Table Top Inventing is on a huge adventure this summer with our coast to coast (almost) Inventor’s Bootcamp road trip!  We’re taking 2 adults, 6 kids, some fantastic helpers, and our trusty “Maker Mobile” from California to North Carolina and back to bring Project 5S to a city near you!  So far we’ve been in Hesperia CA, and Chattanooga, TN.  This week’s bootcamp is in Atlanta, GA at The Children’s School.  Next we’re headed to Murphy, NC (July 24-29).  We’ll finish up the road trip Continue reading →

Small Victories

My students are making great progress with Interactive Whiteboard Markers. They have successfully overcome two obstacles that were slowing down progress. The first one may have been the most satisfying for them to accomplish. The original file that we downloaded from Thingiverse does not have a cap on the end. Therefore, we needed to fabricate one. This presents a host of wonderful problems for the students to solve. They have to come up with a plan on how they will make it work, design it Continue reading →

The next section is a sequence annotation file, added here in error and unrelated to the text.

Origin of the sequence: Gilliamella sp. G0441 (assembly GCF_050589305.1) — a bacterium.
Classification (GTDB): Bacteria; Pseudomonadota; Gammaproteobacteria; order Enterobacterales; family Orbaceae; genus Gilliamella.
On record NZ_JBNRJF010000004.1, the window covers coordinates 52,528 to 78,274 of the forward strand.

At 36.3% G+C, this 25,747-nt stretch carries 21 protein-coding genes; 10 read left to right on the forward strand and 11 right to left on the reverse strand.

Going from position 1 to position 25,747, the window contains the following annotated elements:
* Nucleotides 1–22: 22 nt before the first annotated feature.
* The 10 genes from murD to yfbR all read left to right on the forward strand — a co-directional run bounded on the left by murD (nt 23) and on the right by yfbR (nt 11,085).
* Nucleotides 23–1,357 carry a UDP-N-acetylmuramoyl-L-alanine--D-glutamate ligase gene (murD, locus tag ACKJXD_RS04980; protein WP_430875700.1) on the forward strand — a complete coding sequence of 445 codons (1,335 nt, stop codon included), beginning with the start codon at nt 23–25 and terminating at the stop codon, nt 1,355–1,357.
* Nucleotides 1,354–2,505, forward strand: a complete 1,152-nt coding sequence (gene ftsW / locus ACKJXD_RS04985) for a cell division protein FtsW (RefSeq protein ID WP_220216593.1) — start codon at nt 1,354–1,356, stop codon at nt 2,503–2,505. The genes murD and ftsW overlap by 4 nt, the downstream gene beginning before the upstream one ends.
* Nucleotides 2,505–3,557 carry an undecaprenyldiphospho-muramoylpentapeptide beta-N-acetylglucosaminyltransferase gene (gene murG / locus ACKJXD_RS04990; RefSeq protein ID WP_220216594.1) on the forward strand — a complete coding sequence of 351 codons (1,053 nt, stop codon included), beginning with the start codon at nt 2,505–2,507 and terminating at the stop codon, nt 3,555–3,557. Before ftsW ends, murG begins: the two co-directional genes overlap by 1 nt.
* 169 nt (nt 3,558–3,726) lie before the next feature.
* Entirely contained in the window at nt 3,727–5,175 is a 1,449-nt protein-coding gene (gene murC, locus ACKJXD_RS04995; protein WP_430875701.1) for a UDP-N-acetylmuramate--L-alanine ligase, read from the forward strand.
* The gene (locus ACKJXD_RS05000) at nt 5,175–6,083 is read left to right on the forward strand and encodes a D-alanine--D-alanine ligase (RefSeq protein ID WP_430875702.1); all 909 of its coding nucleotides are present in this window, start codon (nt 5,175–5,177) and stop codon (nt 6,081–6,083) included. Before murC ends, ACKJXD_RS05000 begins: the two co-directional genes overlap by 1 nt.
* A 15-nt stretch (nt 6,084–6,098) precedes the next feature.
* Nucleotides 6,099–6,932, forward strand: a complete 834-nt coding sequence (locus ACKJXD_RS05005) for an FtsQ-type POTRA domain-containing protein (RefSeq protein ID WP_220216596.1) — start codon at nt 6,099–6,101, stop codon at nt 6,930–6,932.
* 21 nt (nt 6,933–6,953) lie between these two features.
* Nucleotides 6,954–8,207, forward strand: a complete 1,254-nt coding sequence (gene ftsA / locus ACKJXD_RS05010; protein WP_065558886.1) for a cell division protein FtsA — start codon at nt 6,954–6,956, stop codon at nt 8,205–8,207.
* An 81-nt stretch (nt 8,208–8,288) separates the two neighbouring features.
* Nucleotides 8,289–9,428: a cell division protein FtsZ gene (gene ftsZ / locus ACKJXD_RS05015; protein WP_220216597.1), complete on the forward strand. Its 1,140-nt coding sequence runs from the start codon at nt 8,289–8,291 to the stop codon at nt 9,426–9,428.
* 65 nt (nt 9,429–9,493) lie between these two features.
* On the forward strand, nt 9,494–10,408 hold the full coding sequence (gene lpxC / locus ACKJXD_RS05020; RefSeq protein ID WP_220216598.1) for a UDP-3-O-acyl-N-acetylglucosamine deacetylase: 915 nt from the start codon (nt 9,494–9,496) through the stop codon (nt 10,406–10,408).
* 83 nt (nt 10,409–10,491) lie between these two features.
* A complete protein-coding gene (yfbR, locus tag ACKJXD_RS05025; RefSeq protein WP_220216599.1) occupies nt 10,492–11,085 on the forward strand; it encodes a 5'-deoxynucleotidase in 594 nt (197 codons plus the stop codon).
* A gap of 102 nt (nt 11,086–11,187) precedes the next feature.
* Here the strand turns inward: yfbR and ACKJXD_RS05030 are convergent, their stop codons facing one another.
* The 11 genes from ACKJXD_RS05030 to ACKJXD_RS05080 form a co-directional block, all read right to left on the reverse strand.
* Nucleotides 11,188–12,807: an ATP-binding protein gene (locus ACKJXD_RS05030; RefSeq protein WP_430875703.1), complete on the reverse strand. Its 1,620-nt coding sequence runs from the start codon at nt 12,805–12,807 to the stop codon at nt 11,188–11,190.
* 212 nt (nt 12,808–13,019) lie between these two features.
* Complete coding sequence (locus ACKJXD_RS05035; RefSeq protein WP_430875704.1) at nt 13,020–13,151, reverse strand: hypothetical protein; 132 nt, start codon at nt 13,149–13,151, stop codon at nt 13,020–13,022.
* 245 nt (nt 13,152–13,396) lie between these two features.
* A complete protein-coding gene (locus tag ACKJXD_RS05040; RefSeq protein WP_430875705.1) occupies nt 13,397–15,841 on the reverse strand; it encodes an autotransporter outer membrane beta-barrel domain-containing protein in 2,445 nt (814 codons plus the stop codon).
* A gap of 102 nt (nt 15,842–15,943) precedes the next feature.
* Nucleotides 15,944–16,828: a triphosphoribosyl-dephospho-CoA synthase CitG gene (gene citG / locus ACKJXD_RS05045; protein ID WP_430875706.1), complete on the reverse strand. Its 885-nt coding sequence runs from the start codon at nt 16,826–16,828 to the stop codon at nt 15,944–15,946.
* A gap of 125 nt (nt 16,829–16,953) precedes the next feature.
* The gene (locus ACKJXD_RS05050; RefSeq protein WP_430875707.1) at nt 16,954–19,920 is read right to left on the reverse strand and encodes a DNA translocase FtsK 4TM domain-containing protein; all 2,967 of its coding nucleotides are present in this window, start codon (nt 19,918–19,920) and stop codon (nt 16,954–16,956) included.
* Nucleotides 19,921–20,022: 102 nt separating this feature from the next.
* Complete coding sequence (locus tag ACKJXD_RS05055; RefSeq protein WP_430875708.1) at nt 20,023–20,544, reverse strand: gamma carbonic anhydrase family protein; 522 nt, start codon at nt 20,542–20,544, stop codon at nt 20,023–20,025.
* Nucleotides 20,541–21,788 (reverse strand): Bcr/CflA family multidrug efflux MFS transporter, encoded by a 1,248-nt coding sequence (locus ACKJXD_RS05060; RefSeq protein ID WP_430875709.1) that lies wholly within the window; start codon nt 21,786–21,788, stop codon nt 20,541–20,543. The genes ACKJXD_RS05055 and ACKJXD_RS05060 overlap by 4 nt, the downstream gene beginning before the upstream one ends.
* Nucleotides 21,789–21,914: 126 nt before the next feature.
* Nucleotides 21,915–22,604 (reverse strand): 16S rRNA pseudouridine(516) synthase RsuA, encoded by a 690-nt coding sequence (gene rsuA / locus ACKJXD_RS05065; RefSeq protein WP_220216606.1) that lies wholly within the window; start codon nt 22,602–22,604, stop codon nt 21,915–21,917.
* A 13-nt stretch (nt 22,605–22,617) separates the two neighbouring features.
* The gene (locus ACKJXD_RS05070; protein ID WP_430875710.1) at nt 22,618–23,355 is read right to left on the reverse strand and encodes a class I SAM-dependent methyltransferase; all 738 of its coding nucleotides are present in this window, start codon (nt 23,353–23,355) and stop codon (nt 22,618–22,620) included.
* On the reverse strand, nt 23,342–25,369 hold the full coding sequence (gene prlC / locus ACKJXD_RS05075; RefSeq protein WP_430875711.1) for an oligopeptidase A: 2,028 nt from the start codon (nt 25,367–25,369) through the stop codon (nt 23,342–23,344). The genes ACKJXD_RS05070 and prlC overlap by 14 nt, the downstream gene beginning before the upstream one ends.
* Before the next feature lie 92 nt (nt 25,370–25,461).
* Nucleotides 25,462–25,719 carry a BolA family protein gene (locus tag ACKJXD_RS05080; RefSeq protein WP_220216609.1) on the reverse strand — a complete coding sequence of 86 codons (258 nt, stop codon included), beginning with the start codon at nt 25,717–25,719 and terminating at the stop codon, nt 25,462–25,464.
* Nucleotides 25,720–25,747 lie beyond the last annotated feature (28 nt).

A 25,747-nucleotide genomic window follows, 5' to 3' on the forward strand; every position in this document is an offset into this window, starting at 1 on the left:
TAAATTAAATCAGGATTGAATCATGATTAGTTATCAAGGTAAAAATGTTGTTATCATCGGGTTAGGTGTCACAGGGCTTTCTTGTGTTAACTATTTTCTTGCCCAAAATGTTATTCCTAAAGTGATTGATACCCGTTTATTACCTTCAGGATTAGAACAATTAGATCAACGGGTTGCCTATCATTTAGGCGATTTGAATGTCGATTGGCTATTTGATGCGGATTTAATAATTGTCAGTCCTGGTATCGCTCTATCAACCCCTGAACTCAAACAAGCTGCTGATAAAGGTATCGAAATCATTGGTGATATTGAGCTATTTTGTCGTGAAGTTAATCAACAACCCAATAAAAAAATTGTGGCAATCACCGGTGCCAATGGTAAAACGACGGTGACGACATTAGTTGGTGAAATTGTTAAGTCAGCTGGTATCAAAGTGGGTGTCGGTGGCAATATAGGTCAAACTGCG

Authentic Learning

This week I had two parents tell me at different times that they were very happy with what I was doing in class. The first parent called and left a message. I’m not sure I’ve ever had a parent call and leave a voice message with the only purpose being to state how pleased they are with how I am teaching. I’ve had compliments in passing or in email, but never a phone message. It was clear that this mother was really appreciative of what Continue reading →

Educating Makers: The First Step to Revolutionary Change